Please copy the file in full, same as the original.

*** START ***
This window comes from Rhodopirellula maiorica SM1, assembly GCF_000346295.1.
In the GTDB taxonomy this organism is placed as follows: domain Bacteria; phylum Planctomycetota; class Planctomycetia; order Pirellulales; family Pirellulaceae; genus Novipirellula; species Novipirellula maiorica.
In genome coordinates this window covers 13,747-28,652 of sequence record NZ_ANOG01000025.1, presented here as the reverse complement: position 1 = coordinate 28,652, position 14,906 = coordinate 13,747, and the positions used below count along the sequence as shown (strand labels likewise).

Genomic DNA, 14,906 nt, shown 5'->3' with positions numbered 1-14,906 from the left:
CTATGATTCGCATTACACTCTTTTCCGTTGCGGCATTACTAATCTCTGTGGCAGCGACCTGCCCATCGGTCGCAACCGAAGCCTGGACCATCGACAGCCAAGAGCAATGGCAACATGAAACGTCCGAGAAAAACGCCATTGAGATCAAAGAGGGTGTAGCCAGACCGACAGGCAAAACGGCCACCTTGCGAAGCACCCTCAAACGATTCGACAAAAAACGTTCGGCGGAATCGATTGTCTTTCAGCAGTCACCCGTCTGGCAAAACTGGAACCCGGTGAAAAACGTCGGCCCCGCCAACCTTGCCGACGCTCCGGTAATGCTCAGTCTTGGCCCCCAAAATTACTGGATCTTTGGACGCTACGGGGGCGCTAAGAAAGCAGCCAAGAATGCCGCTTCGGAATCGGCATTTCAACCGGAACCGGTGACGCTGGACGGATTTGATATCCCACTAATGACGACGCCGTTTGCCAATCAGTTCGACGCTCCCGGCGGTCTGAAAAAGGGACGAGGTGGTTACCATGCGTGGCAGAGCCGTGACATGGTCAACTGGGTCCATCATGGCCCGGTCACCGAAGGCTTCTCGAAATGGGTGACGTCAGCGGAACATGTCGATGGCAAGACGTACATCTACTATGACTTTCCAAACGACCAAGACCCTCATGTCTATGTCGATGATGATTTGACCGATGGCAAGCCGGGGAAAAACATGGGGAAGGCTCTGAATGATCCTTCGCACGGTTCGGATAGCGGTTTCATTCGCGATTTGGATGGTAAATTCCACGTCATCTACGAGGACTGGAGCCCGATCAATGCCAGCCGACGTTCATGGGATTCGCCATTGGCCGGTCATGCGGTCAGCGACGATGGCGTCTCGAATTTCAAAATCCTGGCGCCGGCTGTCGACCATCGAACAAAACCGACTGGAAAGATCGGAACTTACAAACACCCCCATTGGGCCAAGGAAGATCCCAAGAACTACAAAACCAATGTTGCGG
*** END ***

This window comes from Rhodopirellula maiorica SM1, assembly GCF_000346295.1.
In the GTDB taxonomy this organism is placed as follows: domain Bacteria; phylum Planctomycetota; class Planctomycetia; order Pirellulales; family Pirellulaceae; genus Novipirellula; species Novipirellula maiorica.
In genome coordinates this window covers 13,747-28,652 of sequence record NZ_ANOG01000025.1, presented here as the reverse complement: position 1 = coordinate 28,652, position 14,906 = coordinate 13,747, and the positions used below count along the sequence as shown (strand labels likewise).

Genomic DNA, 14,906 nt, shown 5'->3' with positions numbered 1-14,906 from the left:
CTATGATTCGCATTACACTCTTTTCCGTTGCGGCATTACTAATCTCTGTGGCAGCGACCTGCCCATCGGTCGCAACCGAAGCCTGGACCATCGACAGCCAAGAGCAATGGCAACATGAAACGTCCGAGAAAAACGCCATTGAGATCAAAGAGGGTGTAGCCAGACCGACAGGCAAAACGGCCACCTTGCGAAGCACCCTCAAACGATTCGACAAAAAACGTTCGGCGGAATCGATTGTCTTTCAGCAGTCACCCGTCTGGCAAAACTGGAACCCGGTGAAAAACGTCGGCCCCGCCAACCTTGCCGACGCTCCGGTAATGCTCAGTCTTGGCCCCCAAAATTACTGGATCTTTGGACGCTACGGGGGCGCTAAGAAAGCAGCCAAGAATGCCGCTTCGGAATCGGCATTTCAACCGGAACCGGTGACGCTGGACGGATTTGATATCCCACTAATGACGACGCCGTTTGCCAATCAGTTCGACGCTCCCGGCGGTCTGAAAAAGGGACGAGGTGGTTACCATGCGTGGCAGAGCCGTGACATGGTCAACTGGGTCCATCATGGCCCGGTCACCGAAGGCTTCTCGAAATGGGTGACGTCAGCGGAACATGTCGATGGCAAGACGTACATCTACTATGACTTTCCAAACGACCAAGACCCTCATGTCTATGTCGATGATGATTTGACCGATGGCAAGCCGGGGAAAAACATGGGGAAGGCTCTGAATGATCCTTCGCACGGTTCGGATAGCGGTTTCATTCGCGATTTGGATGGTAAATTCCACGTCATCTACGAGGACTGGAGCCCGATCAATGCCAGCCGACGTTCATGGGATTCGCCATTGGCCGGTCATGCGGTCAGCGACGATGGCGTCTCGAATTTCAAAATCCTGGCGCCGGCTGTCGACCATCGAACAAAACCGACTGGAAAGATCGGAACTTACAAACACCCCCATTGGGCCAAGGAAGATCCCAAGAACTACAAAACCAATGTTGCGG